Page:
Mar 07 2013
I had an interesting conversation with a grad student at Johns Hopkins yesterday. He called to interview me about the differences between Japanese and American video game culture, and I did my best to relay my limited knowledge to him for use in an upcoming paper.
We talked about many aspects of the dynamic, whether Japan was on the decline while western games are on the rise and such, but one moment at the end stood out to me.
He talked about how Japanese games tend to be designed around the characters, an “in-out” philosophy, while western games are designed around the world they live in, “out-in.”
It’s something I hadn’t really thought about before, but he’s right, and it’s rather fascinating to analyze the disparity.
Take a longstanding series like Final Fantasy, where with each new game you get to know and like (or dislike) a new team of characters. The world they live in is always cool and fantastical, but the focus is on the characters. The same goes for other long-running Japanese series like Metal Gear Solid, Resident Evil and what have you. Nintendo is its own category, but over the years has created a stable of extremely iconic character which have had many smash hit games based around them.
Compare that to America. Sure, we also have recognizable characters, but as recently as this console generation, there’s far more emphasis put on the world they live in. We have the sprawling cities of Grand Theft Auto, the lush jungles of Just Cause and Far Cry. There are the deserts of Red Dead Redemption, the wastelands of Fallout, and the fantasy realm of Skyrim, which spans forests, mountains, swamps, deserts, trees and everything in between.
It’s not to say that these games don’t have characters or stories, even good ones, but the shift is noticeable. Even in games like Call of Duty or Battlefield, they may not be an open sandbox, but the focus is on the larger world at war, not on the character who is fighting in it. It’s hard to remember your own name most of the time, as you’re usually just a faceless, voiceless pair of arms.
Ramirez! Kill everyone!
I think Skyrim is the best example of this disparity. The game has one of the most expansive, best looking worlds in all of video game history. You can explore it for two hundred hours and STILL not find everything it has to offer.
But do me a favor. Name me five characters in the game, as quickly as you can. Go:
Alright, I’ll go.
The Dragonborn (duh)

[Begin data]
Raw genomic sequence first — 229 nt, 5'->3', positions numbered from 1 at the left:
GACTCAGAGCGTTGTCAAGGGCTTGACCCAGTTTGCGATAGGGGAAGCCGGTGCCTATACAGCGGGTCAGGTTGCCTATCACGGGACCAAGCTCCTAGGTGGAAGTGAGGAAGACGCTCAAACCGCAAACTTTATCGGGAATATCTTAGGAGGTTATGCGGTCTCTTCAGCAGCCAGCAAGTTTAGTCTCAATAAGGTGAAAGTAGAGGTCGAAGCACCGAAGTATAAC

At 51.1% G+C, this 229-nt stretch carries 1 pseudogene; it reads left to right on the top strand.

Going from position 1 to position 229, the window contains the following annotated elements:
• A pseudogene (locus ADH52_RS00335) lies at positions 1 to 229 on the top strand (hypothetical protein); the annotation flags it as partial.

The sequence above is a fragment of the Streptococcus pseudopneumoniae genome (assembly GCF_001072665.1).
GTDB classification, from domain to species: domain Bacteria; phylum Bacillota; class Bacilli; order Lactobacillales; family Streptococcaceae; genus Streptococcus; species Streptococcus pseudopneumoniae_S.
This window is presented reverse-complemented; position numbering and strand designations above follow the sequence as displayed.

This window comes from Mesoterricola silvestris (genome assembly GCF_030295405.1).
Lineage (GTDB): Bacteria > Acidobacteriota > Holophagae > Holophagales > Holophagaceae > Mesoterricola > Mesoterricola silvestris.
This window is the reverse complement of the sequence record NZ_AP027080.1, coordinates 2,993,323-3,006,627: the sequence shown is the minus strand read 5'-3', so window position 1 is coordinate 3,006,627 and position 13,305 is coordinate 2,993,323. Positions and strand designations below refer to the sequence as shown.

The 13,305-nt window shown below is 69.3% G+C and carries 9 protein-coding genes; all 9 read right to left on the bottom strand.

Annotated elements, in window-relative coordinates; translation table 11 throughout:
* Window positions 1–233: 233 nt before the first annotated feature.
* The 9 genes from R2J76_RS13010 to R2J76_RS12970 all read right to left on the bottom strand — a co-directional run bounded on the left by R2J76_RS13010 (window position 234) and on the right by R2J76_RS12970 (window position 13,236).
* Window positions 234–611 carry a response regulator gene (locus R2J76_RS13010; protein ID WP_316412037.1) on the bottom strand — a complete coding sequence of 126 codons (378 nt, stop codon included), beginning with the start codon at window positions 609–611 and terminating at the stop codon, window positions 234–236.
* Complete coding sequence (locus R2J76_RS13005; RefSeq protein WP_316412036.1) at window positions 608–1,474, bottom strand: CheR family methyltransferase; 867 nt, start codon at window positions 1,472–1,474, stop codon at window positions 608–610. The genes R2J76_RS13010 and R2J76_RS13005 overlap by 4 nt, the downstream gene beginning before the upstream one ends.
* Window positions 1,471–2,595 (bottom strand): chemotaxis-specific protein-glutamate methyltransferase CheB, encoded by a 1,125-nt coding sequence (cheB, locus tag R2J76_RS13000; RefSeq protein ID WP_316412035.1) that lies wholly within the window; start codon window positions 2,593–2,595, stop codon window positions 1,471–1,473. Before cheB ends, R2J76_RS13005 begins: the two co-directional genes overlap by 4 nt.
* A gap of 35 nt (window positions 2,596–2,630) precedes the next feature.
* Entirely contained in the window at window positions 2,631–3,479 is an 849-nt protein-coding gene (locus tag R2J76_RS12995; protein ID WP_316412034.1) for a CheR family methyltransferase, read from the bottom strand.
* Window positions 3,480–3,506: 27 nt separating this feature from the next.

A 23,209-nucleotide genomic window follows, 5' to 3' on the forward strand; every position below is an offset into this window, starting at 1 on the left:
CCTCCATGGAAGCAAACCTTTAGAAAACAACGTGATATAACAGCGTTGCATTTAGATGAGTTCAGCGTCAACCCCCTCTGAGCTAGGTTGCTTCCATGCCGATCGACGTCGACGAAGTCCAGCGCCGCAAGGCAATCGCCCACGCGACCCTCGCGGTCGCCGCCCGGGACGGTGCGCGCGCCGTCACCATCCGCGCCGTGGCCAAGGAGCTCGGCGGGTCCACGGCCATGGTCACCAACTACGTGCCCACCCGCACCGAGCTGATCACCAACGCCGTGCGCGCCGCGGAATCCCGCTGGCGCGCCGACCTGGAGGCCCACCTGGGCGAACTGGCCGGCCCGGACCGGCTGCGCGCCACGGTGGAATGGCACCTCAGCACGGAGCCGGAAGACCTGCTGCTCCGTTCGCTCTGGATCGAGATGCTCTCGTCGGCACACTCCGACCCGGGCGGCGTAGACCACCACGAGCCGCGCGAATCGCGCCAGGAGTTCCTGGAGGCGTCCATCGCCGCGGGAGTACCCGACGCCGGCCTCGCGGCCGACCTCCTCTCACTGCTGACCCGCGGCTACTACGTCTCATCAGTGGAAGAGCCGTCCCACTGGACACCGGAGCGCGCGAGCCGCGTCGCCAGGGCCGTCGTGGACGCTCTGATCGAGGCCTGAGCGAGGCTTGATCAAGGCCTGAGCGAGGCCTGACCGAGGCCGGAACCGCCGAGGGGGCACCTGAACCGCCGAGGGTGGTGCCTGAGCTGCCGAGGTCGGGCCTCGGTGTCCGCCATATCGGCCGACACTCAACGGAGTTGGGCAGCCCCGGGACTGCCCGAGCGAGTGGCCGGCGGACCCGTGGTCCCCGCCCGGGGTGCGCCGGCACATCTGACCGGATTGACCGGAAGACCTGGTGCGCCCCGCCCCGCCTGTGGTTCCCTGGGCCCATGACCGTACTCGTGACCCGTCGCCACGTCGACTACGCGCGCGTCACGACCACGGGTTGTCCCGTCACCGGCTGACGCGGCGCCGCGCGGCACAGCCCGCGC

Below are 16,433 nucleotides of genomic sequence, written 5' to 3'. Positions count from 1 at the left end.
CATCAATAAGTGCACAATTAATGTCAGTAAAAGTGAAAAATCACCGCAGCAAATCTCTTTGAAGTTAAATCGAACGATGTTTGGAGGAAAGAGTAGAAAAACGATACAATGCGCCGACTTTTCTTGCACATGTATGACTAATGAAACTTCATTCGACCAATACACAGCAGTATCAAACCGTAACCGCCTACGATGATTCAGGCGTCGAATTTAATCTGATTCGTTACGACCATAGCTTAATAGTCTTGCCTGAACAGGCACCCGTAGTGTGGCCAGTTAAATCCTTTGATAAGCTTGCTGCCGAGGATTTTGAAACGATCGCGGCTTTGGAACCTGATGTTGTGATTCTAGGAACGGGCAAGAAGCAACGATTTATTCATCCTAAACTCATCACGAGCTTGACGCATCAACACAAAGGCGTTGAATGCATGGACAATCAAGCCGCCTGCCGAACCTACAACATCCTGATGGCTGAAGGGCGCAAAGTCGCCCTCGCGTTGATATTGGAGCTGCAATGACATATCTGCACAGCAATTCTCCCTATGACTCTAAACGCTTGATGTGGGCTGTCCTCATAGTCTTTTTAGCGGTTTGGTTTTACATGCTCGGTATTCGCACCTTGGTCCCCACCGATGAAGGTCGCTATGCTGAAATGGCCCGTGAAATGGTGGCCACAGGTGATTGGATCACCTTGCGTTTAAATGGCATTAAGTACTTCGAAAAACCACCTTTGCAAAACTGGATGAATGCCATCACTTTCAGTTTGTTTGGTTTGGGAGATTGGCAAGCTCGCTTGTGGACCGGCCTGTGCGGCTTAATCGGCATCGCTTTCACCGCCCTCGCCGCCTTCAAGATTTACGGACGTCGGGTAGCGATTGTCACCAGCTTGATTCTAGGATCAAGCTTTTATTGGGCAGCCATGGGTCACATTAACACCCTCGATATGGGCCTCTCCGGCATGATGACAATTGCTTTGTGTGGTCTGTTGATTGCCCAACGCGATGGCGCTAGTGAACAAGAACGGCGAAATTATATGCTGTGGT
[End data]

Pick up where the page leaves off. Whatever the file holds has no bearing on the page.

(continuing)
Aela the Huntress
The Jarl of Whiterun who sits funny
That giant Nord girl I make follow me around and carry my stuff
Yeah, that’s really all I’ve got. Perhaps you got to five, but how many do you spend more than ten total minutes with in the game?
After two hundred hours, I really can’t remember much of anything that happened in Skyrim. It was an endless series of sidequests, most of which lasted no longer than twenty minutes and had no connection to anything else in the game. Simply put, Skyrim was too big to be meaningful in any emotional way. There were hundreds of characters in the game, but few felt like more than one-dimensional cutouts.
This can work the other way too, though. When you only care about assembling a team and neglect the world, you get Final Fantasy XIII: hallway simulator. Ideally, you’d like to strike a balance between both, but that’s something that few games have ever achieved.
I think Red Dead Redemption did a good job of creating a powerful hero and a beautiful world. I think Deus Ex did the same thing, even if it’s not as “sandboxy” as these other titles.
The best example of a blending of the two philosophies would be Mass Effect, in my opinion. Over three games it fashioned a cast that felt like family, something I was reminded about recently with this week’s Citadel DLC. I hadn’t played the game in a year, but as soon as a I booted it up, all those memories came flooding back. While I can’t tell you more than a handful of events that happened in 200 hours of Skyrim, I can probably relay the plot of every main and side mission in Mass Effect despite spending only half the amount of time with the game.
And again, though it’s not a sandbox, Mass Effect has a rich universe with practically more lore and detail than Star Wars. A ton of effort was put into making the world feel alive, even if that doesn’t mean you’re running around an open world planet doing whatever you want.
I think the way forward here is indeed balance, though if we have to pick one, I think the characters have to come first. It’s the reason we still talk about Cloud and Sephiroth, Snake and Raiden, Mario and Luigi to this day. These were iconic characters that were the central focus of their games. I don’t think that in 20 years anyone is going to look back and say “remember how good looking Skyrim was?”
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